A powerful fighter aircraft needs a powerful propulsion system. This reflects in typical engine parameters, such as robustness and reliability, or an improved thrust-to-weight ratio. Low development and production costs, efficient maintenance, and long and projectable maintenance intervals are other key factors. The digital environment of the future will add new, stringent requirements, for instance in terms of integration of radar signature aspects and electric power offtake. 

To provide the necessary enhancements, profound technological preparation is of the essence. It takes advanced design tools, simulation methods, and an integrated approach to interdisciplinary system design. When it comes to the engine concept, too, there is room for major optimization. Take a variable cycle engine (VCE), for example: The VCE marks a revolutionary step forward in technology; it appreciably reduces fuel burn, thus greatly improving mission flexibility, among other advantages.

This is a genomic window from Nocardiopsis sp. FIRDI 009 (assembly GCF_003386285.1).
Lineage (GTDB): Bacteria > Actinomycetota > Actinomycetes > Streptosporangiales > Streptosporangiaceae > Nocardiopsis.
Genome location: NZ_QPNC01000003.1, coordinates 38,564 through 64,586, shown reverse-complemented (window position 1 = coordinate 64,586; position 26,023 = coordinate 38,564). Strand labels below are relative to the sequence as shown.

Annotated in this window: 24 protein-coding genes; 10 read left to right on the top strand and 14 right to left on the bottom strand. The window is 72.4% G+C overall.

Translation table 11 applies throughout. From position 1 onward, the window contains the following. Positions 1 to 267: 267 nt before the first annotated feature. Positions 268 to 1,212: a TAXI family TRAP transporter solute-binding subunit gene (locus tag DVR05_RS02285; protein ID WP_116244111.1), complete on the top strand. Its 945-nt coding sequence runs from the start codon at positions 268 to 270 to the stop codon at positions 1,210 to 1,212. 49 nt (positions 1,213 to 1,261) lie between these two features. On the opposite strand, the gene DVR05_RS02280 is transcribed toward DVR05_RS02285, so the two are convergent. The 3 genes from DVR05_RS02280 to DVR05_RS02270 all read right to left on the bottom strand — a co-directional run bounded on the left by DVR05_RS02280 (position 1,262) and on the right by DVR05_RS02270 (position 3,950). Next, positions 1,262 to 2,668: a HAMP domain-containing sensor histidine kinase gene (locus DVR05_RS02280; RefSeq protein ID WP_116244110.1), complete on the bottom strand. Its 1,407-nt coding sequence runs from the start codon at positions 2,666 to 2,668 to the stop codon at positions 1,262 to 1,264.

To go forward with such an engine, however, its components and control system must be special in terms of their characteristics: It needs a variable compressor, a variable turbine, a variable nozzle, and variable flow control. The use of smart engine technology will be decisive here: It must be matched precisely to the intended use of the weapon system.